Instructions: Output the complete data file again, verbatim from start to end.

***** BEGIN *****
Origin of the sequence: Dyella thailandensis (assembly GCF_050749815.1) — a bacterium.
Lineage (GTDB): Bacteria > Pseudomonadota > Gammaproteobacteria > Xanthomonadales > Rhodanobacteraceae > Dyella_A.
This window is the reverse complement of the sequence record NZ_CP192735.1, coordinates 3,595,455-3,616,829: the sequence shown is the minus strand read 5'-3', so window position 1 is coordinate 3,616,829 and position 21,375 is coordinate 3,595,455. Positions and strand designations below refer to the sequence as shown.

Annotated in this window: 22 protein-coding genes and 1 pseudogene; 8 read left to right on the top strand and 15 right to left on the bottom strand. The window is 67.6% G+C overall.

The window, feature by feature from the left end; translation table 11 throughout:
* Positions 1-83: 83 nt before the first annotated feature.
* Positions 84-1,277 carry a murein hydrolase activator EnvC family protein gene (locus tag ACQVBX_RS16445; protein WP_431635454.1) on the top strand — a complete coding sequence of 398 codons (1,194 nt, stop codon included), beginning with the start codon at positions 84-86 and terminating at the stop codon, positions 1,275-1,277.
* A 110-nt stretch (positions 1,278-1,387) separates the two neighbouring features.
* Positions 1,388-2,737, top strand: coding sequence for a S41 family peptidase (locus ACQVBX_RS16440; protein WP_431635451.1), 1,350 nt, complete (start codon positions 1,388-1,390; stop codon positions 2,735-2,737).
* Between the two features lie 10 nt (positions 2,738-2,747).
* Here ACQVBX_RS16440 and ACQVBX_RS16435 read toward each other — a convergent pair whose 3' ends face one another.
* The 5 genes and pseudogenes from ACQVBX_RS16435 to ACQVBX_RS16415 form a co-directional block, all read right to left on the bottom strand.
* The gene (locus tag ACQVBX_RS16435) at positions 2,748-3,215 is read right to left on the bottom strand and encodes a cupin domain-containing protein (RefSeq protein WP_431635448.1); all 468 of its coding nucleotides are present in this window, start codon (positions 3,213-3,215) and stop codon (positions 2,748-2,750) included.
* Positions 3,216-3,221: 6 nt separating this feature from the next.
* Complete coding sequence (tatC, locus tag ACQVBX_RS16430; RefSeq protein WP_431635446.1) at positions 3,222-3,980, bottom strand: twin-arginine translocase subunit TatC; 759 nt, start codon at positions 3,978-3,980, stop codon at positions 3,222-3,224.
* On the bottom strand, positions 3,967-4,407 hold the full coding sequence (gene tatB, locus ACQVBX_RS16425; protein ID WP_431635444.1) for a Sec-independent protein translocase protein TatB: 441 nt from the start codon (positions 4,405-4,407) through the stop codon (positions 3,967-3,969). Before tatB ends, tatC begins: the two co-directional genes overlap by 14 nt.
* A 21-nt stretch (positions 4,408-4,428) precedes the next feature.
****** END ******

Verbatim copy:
Origin of the sequence: Dyella thailandensis (assembly GCF_050749815.1) — a bacterium.
Lineage (GTDB): Bacteria > Pseudomonadota > Gammaproteobacteria > Xanthomonadales > Rhodanobacteraceae > Dyella_A.
This window is the reverse complement of the sequence record NZ_CP192735.1, coordinates 3,595,455-3,616,829: the sequence shown is the minus strand read 5'-3', so window position 1 is coordinate 3,616,829 and position 21,375 is coordinate 3,595,455. Positions and strand designations below refer to the sequence as shown.

Annotated in this window: 22 protein-coding genes and 1 pseudogene; 8 read left to right on the top strand and 15 right to left on the bottom strand. The window is 67.6% G+C overall.

The window, feature by feature from the left end; translation table 11 throughout:
* Positions 1-83: 83 nt before the first annotated feature.
* Positions 84-1,277 carry a murein hydrolase activator EnvC family protein gene (locus tag ACQVBX_RS16445; protein WP_431635454.1) on the top strand — a complete coding sequence of 398 codons (1,194 nt, stop codon included), beginning with the start codon at positions 84-86 and terminating at the stop codon, positions 1,275-1,277.
* A 110-nt stretch (positions 1,278-1,387) separates the two neighbouring features.
* Positions 1,388-2,737, top strand: coding sequence for a S41 family peptidase (locus ACQVBX_RS16440; protein WP_431635451.1), 1,350 nt, complete (start codon positions 1,388-1,390; stop codon positions 2,735-2,737).
* Between the two features lie 10 nt (positions 2,738-2,747).
* Here ACQVBX_RS16440 and ACQVBX_RS16435 read toward each other — a convergent pair whose 3' ends face one another.
* The 5 genes and pseudogenes from ACQVBX_RS16435 to ACQVBX_RS16415 form a co-directional block, all read right to left on the bottom strand.
* The gene (locus tag ACQVBX_RS16435) at positions 2,748-3,215 is read right to left on the bottom strand and encodes a cupin domain-containing protein (RefSeq protein WP_431635448.1); all 468 of its coding nucleotides are present in this window, start codon (positions 3,213-3,215) and stop codon (positions 2,748-2,750) included.
* Positions 3,216-3,221: 6 nt separating this feature from the next.
* Complete coding sequence (tatC, locus tag ACQVBX_RS16430; RefSeq protein WP_431635446.1) at positions 3,222-3,980, bottom strand: twin-arginine translocase subunit TatC; 759 nt, start codon at positions 3,978-3,980, stop codon at positions 3,222-3,224.
* On the bottom strand, positions 3,967-4,407 hold the full coding sequence (gene tatB, locus ACQVBX_RS16425; protein ID WP_431635444.1) for a Sec-independent protein translocase protein TatB: 441 nt from the start codon (positions 4,405-4,407) through the stop codon (positions 3,967-3,969). Before tatB ends, tatC begins: the two co-directional genes overlap by 14 nt.
* A 21-nt stretch (positions 4,408-4,428) precedes the next feature.